Thanks to all for your responses...

    Jack, thanks for getting it started (glad you thing my flippac is cool...it's the only cool thing I have!!!...hell, it's the only thing i have at this point...peiod)

    Scott, I appreciated your logic comments on why the winch diminishes in a supported group. You convinced me.

    GoodTimes...really excellent point on how a winch should not be part pseudo-drivetrain and the negatives that could result. I hadn't thought of it that way. Also thanks to several of you why skid plates should be prioritized over sliders...hadn't thought of that either...duh. And in fact, I was out pricing both of those things today.

    Michael, interesting that CB made it on your list...it's obvious why...never know when it might be the link that saves you. I know lot of the folk in this forum have the 2 meter and lot of you have each other's call sign, etc. At the class, I did raise the question of if you had to choose between the CB and the 2 meter, in terms of what is most likely to raise someone in the most situations, what is the best choice. This guy's answer was the CB.

    Blupaddler...good psychological point on the more mods you get, the more daring you become!! I experienced something similar in the class. The first time being at 28% camber got my attention BIGTIME...like almost feeling a warm fluid in my pants :-)...but after doing it 3-4 times
    I was really digging it and wanting MORE...so, there you have it...

    again, thanks to all for your detailed responses...this IS fun...

    Vince


    So much to see, so little time. Try using your 4WD tosee and do more.
    Tread Lightly! empowers generations to enjoy the outdoors responsibly...
    http://www.4wdtrips.net

    Leave a comment:


  • JackSilb
    replied
    I agree with others...



    #1 Tires...Probably the best one to make. Before I sold my truck, I had some BFG a/t, they were old. Still had good mileage on them if I was to drive highway only. But I bought new BFG a/t ko's, the first time I went out I noticed the difference. I should say as soon as I drove home I noticed the difference. Tires aren't cheap, but you drive on them everyday, worth every penny.
    # 2 Traction Control...He, he, he...I NOW have dual lockers both electric and a center locking differential that is automatic but soon to be selectable. My prior trucks had open differentials (no lockers). I feel bad now for the places and marks I may have made by going up an obstacle. Traction control, i.e. lockers are one of the best mods you can do. There are however many types...Limited slip, electric locker, air locker, spool, and...
    Others here may know some of the differences, and I am almost off work...


    There is alot of information here to be explored...and as with any mod the more you add...the more daring you will get, and the more likely you will get stuck (winch)


    oh well, off work now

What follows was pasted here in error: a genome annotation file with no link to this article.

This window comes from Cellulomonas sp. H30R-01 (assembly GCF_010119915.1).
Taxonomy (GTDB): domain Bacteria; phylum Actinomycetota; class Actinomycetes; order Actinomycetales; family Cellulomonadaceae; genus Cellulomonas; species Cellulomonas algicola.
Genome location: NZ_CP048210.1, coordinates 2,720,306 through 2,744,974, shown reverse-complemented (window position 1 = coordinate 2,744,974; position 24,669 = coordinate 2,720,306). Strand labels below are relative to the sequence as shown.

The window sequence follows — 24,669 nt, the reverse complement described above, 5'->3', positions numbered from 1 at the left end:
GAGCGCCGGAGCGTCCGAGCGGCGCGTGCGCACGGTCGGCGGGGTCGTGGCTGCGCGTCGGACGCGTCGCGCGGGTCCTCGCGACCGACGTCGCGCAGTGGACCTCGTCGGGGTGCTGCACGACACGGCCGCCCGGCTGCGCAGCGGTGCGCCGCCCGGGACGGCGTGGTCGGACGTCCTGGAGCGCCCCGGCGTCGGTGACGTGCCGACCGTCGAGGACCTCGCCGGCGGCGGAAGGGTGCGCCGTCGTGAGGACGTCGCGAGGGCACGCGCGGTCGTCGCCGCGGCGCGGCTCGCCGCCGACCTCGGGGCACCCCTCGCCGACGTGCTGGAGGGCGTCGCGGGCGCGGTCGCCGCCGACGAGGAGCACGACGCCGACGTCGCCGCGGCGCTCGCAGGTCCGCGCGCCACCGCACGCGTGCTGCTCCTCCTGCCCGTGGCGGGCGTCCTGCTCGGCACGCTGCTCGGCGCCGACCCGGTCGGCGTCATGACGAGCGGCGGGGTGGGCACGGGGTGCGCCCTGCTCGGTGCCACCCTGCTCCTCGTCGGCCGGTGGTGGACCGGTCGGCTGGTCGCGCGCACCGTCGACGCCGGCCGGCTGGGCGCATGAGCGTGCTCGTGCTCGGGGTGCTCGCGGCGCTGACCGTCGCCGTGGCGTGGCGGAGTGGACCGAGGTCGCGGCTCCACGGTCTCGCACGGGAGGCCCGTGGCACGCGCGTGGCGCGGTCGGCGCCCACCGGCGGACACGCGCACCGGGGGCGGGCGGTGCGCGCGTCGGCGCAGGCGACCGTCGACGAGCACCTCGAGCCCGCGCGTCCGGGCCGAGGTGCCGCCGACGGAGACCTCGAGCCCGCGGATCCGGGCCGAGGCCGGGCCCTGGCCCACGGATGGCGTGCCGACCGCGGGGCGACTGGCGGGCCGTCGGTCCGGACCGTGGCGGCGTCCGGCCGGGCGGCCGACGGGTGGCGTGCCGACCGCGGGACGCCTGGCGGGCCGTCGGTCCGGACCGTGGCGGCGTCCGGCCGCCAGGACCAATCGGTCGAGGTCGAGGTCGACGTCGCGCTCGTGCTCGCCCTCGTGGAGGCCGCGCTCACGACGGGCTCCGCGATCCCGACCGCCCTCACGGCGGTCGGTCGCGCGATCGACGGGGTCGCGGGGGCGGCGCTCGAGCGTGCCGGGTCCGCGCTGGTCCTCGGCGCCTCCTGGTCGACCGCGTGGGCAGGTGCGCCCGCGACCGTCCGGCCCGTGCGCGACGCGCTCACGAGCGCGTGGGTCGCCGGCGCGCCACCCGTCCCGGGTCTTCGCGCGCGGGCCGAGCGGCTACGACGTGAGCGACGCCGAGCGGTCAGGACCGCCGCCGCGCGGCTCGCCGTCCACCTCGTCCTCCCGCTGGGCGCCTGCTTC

--------------------------------------------------------------------------------
    WHERE 2 NEXT


    robb


    So much to see, so little time. Try using your 4WD tosee and do more.
    Tread Lightly! empowers generations to enjoy the outdoors responsibly...
    http://www.4wdtrips.net

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  • JackSilb
    replied
    This is a great discussion. My list is very similar to those already offered. I got to actually apply the list to my 4runner and have pretty much stayed on track.

    The main thing I'd like to add is the list should be regionally specific. In mud country where there are lots of trees, a winch is a great early mod. For Moab and other areas with lot of rocks and not a lot to secure a winch to, then the winch would likely be further down on the list. If you plan to wheel a decent vehicle, I am a advocate for adding armor very early in the process (sliders, front bumper, rear bumper protection or whole new rear bumper, t-case, etc).

    Lockers should be done as early as possible! Let me share a recent story:

    Just this weekend I ended up needing my lockers more than all my previous trips with this rig. I hit a forest road up north and got myself into a situation where I knew that if I stopped I would have to spend the rest of the day winching out. I was able to keep momentum going in the mud/slush thanks to the lockers. I hit the wet stuff in 4wd and it didn't look that bad. I started slowing down and sinking and quickly hit the rear locker. I could feel the rig speed up noticable as soon as the e-locker engaged but the goo got worse. It took a few seconds for me to hit the compressor switch because I was really bouncing along. As soon as the compressor was to full pressure I hit the front locker and the truck sped up again. For the next 3/4 mile I had to keep on the gas and I eventually got out of the sh$t. I feel very bad about the mess I must have left behind, but once I got in it there was no turning back (plus the road was already pretty rutted). Without the lockers I might still be there.


    --------------------------------------------------------------------------------
    Jay - 97 4Runner
    www.geocities.com/transalper/4runner


    So much to see, so little time. Try using your 4WD tosee and do more.
    Tread Lightly! empowers generations to enjoy the outdoors responsibly...
    http://www.4wdtrips.net

    Leave a comment: